This article outlines the causes, symptoms, diagnosis, treatment and ICD 10 CM code for Leukopenia.
Leukopenia ICD 10 Causes
ICD 10 for Leukopenia can be diagnosed when blood cells and bone marrow conditions lead to leukopenia ICD 10. The following conditions can cause Leukopedia:
- Short-term viral infections disrupt the production of white blood cells in the bone marrow of a person.
- Acute viral infections such as colds and flu can lead to temporary leukemia.
- Aplastic anemia
- Overactive spleen
- Myelodysplastic syndrome
- Leukaemia and other cancers that damage the bone marrow can also lead to leukopenia ICD 10.
- Infectious diseases such as HIV / AIDS and tuberculosis.
Women with tuberculosis are more likely to develop leukopenia ICD 10 than men. Autoimmune diseases that kill white blood cells. Examples are lupus and rheumatoid arthritis. Birth disorders, also known as congenital disorders, can themselves lead to leukemia. Some examples are Kostmann syndrome and myelocathexis.
Malnutrition and certain vitamin and mineral deficiencies can also lead to leukopenia ICD 10. Examples are a lack of vitamin B 12, folic acid, copper and zinc. Sarcoidosis (IIS) is an over-reaction of the immune system that leads to small areas of inflammation throughout the body. This can affect the bone marrow.
Leukopenia ICD 10 Symptoms
The symptoms for Leukopedia ICD 10 are as follows. Anemia is the most common symptom of leukopenia ICD 10. Anemia is an indicator that the number of red blood cells decreases in addition to the number of white blood cells. Patients suffering from anaemia may have difficulty concentrating and become dizzy. The patient is tired and feels a throbbing heartbeat or shortness of breath while exercising.
Mild leukopenia ICD 10 can be temporary and stop when the other symptoms subside. If the symptoms are severe, the patient needs treatment for leukaemia to prevent it developing into a potentially life-threatening condition.
Leukopenia ICD 10 Diagnosis
Leukopedia ICD 10 can be diagnosed when a patient has a pale skin, leg cramps and insomnia. These symptoms are common signs that a patient is suffering from anemia which is the most common cause of Leukopenia ICD 10. Leukopenia ICD 10 can be detected by a complete blood count. Blood reference ranges for different types of leukocytes (WBC). The 25 percentile is the correct limit of the interval in the image shown, and the 95% prediction interval is the common limit that defines leukocytosis.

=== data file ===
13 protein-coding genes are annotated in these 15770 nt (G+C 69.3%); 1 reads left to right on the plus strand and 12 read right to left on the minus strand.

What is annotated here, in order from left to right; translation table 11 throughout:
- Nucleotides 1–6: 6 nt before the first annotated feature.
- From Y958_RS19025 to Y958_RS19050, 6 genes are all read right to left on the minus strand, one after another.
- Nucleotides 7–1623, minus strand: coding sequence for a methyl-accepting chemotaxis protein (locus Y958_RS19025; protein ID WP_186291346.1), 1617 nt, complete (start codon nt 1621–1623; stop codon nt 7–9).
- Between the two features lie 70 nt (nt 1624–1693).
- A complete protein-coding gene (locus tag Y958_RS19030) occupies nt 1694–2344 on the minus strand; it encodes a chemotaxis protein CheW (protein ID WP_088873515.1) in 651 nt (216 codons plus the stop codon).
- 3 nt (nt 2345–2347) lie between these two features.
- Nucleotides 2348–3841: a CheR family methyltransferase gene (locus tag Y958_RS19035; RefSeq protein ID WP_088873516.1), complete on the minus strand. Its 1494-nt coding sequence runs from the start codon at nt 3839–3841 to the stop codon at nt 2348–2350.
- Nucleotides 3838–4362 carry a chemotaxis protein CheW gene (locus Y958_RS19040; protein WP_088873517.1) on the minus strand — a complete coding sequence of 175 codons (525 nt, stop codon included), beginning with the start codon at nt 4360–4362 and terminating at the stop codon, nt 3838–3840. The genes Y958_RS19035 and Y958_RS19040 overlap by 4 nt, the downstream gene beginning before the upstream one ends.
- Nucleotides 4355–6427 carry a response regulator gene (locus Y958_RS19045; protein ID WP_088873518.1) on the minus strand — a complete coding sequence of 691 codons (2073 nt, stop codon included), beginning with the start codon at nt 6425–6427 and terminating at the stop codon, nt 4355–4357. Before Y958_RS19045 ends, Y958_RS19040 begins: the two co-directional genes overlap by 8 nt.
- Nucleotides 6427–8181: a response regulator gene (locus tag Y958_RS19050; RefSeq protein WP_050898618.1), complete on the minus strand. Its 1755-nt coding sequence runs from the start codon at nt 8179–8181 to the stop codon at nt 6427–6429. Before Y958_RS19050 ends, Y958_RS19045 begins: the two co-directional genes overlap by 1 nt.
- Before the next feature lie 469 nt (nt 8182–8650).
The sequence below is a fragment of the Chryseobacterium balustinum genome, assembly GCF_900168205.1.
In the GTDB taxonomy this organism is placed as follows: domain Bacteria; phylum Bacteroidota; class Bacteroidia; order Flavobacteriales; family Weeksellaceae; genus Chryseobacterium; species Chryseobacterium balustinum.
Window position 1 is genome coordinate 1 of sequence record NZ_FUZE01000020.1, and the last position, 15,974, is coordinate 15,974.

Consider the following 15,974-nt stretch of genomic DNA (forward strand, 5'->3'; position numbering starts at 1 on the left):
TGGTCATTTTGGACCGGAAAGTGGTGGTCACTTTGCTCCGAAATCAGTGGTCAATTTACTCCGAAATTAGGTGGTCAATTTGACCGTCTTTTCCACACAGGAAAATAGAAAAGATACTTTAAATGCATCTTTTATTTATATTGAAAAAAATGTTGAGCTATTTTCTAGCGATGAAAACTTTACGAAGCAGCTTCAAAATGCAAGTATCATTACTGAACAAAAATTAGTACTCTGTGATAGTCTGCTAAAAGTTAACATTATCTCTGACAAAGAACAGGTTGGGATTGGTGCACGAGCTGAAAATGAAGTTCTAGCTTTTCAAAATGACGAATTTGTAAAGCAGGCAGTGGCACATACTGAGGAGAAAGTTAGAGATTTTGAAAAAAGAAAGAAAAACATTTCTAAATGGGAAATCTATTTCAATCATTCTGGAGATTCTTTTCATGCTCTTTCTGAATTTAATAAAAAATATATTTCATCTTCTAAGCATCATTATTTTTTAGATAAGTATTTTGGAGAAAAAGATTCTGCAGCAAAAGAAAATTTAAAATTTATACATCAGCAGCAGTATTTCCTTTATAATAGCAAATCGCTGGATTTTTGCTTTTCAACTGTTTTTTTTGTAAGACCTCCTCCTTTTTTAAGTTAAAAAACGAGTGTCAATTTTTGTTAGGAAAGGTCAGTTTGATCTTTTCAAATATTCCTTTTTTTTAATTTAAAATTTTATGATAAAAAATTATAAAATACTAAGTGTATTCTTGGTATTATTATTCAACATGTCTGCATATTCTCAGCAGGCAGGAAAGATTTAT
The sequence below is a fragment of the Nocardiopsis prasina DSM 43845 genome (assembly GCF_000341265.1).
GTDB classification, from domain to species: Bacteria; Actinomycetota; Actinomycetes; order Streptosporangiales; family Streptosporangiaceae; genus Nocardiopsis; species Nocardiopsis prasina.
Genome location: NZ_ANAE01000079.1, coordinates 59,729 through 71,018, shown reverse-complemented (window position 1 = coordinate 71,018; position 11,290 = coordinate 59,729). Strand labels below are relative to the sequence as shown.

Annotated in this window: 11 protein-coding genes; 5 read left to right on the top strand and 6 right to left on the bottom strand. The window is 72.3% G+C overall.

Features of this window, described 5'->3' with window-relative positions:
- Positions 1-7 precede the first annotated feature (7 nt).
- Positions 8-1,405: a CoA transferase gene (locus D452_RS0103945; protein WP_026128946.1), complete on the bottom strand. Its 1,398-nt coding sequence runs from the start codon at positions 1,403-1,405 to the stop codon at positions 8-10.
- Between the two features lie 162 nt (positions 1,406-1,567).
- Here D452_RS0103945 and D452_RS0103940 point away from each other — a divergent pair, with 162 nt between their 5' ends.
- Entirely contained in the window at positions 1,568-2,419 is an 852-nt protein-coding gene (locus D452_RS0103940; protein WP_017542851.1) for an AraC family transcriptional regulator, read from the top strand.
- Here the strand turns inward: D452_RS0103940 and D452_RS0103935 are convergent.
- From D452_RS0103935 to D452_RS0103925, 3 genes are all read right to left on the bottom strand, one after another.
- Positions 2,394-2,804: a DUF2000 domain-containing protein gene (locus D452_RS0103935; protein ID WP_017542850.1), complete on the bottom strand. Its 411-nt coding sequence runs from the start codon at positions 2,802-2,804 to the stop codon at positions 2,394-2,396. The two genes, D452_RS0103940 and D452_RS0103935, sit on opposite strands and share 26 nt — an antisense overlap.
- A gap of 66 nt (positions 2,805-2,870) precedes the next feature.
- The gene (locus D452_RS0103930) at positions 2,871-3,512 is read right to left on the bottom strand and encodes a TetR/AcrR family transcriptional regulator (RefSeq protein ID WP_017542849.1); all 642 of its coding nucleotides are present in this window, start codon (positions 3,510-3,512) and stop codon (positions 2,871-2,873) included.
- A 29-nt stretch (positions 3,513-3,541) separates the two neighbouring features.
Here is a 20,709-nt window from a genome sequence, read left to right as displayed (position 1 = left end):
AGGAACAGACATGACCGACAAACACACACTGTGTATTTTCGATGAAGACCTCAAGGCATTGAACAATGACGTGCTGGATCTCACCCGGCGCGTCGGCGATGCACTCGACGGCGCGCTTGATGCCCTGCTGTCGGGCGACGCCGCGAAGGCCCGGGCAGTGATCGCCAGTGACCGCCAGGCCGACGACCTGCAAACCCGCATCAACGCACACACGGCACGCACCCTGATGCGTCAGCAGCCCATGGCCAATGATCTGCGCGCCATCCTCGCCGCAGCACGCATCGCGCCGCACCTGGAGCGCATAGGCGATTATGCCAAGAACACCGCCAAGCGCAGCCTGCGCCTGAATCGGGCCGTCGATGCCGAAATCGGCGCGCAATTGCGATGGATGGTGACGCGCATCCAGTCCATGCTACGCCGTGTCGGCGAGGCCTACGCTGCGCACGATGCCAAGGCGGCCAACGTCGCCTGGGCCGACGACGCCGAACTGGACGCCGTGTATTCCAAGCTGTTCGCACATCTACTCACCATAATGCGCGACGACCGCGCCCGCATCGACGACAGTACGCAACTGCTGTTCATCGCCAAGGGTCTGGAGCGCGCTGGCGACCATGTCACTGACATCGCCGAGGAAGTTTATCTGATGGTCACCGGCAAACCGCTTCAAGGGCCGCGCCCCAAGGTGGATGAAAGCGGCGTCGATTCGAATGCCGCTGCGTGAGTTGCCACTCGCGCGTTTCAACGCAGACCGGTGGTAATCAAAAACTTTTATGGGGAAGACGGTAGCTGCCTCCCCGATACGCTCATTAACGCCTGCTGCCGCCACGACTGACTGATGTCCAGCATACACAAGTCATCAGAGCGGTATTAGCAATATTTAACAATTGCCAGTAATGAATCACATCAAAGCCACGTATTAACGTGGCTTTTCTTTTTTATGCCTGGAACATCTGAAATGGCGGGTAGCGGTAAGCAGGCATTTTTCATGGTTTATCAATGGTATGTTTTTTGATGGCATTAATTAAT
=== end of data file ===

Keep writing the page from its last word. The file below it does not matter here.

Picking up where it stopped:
If a patient has a low white blood cell count, repeat a complete blood count and CBC to confirm the low number and evaluate the erythrocyte and platelet cell lines for manual differential differentiation to determine if the cell line has been reduced to look for abnormal cells, and study previous CBCs to determine the acuity of leucopenia. Further tests can determine the type of defective cells and the characteristics of the presentation.
Leukopenia ICD 10 Treatments
Once the underlying cause of leukopenia ICD 10 has been identified, appropriate treatment should be initiated for the patient. Their treatment options vary depending on the cause of the disease. In some cases, when the cause is deemed to be severe, blood cancer drugs (leukemia chemotherapy, radiotherapy and bone marrow stem cell transplantation) should be discontinued when the cause is known to be severe to increase the concentration of white blood cells in the body.
Doctors recommend a strict diet that is rich in vital nutrients and immune-boosting components, resting sufficiently and avoiding injuries and bruises that can lead to more blood loss. These lifestyle changes can help patients with leukopenia ICD 10 to heal quickly, restore WBC levels to normal and ensure a full recovery from fever and other unpleasant symptoms.
ICD 10 Code For Leukopenia
ICD 10 CM D72.819 Decreased white blood cell count unspecified
- Decreased leukocytes unspecified
- Leukocytopenia unspecified
- Malignant leukopenia (D70.9)